Study Abroad Experiences
Ella Afkham, Spring 2011
University of Sussex in Brighton, England
My spring and summer terms at the University of Sussex in Brighton, England, gave me a world of cognitive science knowledge. Personally, I emphasize the biological side of neuroscience and was very pleased with classes such as "Developmental Neurobiology" and "Neuronal Plasticity and Gene Regulation."
I learned about the most up-to-date issues in neuroscience by attending ‘Seminars in Neuroscience’ and participated by researching articles myself and sharing them with my classmates. A huge emphasis of neuroscience at Sussex is exploring how the brain interacts with different sensory systems such as vision, hearing and motor skills, which I learned about in classes such as "Neuroscience of Sensory Disorders" and "Neuroscience of Sensory and Motor Functions." Lastly, I now know the details of how our brain perceives, focuses attention and remembers, thanks to cognitive psychology.
Honestly, I do not think I would have ever learned as much about cognitive neuroscience if I hadn’t branched out and applied to Sussex. The program opened me up to so many ideas because it dealt with modern-day medical problems and the track we are on to solve them. I am seriously considering going back to Sussex after graduating from Oxy to continue my graduate program and participate in neuroscientific research.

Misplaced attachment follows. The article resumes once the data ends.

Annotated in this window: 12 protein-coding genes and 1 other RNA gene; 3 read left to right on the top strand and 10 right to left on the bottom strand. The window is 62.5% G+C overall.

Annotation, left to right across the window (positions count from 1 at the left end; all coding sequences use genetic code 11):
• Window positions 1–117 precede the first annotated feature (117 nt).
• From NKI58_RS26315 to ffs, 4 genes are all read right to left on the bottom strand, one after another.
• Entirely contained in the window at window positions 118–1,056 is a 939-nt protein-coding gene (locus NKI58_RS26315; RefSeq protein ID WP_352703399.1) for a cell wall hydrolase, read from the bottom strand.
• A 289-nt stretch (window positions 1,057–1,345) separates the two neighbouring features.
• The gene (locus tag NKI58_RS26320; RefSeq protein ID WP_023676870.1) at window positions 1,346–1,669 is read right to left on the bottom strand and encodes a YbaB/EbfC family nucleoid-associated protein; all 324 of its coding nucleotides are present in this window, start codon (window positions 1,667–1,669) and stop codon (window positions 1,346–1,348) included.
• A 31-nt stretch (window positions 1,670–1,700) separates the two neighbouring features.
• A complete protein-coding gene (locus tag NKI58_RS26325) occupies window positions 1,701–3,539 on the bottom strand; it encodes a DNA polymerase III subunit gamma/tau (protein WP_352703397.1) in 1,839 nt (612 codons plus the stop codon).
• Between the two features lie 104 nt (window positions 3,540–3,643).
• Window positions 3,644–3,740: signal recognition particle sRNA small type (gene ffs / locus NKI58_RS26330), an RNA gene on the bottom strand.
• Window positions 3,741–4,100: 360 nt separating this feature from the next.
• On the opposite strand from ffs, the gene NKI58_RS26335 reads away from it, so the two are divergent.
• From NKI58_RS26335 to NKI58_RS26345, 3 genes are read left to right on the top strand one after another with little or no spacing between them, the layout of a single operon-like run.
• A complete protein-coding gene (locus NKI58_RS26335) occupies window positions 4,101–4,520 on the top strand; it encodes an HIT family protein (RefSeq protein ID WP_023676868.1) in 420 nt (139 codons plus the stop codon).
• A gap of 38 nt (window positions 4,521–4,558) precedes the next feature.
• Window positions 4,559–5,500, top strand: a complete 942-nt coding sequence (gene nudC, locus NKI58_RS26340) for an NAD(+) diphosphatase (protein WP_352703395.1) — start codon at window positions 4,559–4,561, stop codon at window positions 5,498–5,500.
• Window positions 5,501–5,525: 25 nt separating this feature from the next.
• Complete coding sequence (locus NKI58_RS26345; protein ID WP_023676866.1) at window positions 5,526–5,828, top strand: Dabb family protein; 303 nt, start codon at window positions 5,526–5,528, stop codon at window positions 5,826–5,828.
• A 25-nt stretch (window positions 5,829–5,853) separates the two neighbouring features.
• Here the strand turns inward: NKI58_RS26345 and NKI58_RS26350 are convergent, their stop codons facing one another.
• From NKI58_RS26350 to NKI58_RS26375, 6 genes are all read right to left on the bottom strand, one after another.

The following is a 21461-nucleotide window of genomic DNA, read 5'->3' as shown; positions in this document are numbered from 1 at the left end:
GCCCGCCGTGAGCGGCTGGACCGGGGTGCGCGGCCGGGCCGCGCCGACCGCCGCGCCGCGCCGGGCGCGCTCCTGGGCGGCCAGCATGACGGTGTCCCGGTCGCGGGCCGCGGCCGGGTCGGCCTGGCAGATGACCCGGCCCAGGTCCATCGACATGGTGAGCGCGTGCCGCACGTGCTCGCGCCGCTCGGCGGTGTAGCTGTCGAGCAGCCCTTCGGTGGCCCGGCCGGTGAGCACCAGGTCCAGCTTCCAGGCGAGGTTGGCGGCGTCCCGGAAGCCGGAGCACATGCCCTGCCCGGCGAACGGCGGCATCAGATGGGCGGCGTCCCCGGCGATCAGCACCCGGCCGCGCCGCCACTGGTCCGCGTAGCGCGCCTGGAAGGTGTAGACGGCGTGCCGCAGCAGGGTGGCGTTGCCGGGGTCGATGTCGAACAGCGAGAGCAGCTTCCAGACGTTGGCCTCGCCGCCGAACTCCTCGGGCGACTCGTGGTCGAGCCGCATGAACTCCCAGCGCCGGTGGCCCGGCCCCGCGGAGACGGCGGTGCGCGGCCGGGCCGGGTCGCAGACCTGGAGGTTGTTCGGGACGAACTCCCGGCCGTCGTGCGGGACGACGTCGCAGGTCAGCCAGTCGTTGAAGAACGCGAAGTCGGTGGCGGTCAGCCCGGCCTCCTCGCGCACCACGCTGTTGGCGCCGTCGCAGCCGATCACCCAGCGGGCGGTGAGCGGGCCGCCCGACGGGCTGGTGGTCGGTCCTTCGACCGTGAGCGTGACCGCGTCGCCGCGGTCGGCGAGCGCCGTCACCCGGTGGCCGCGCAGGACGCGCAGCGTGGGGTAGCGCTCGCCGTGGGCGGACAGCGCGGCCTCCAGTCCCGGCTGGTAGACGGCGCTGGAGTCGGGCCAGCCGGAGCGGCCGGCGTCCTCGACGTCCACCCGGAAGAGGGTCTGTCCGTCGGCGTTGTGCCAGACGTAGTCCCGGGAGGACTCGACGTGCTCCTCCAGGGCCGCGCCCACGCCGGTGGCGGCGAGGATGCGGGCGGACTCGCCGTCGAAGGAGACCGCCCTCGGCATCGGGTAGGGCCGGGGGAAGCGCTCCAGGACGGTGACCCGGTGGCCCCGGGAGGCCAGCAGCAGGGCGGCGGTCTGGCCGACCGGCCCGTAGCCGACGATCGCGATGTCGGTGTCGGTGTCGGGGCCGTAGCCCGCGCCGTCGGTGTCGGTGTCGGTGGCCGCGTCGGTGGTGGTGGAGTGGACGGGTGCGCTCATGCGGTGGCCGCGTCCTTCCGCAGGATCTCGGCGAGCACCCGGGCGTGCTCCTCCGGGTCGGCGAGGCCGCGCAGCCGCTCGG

There is not much coursework at the university, but don’t let your guard down. When it’s time to turn in essays and study for finals, it can really add up. Work on papers little by little early in the year and there will be time for studying and fun throughout the term. It was also rather intimidating when I got to class and realized that most of the students had specialized in this subject since high school or were already post-graduates finishing their degrees. Turn that intimidation into inspiration to work hard and keep up. It’s not a competition, and in my experience, staying engaged with the material leads directly to success.
Besides classes, Brighton is a fun, quirky town filled with students. After the initial culture shock and adjustment, you’ll find that it’s easy to get around and friends are always close by. I volunteered at an Alzheimer’s Society charity shop in town to get involved with the locals. At the university, I hung out with international as well as British kids. We all agreed that the biggest downside to studying at Sussex is that eventually you have to leave.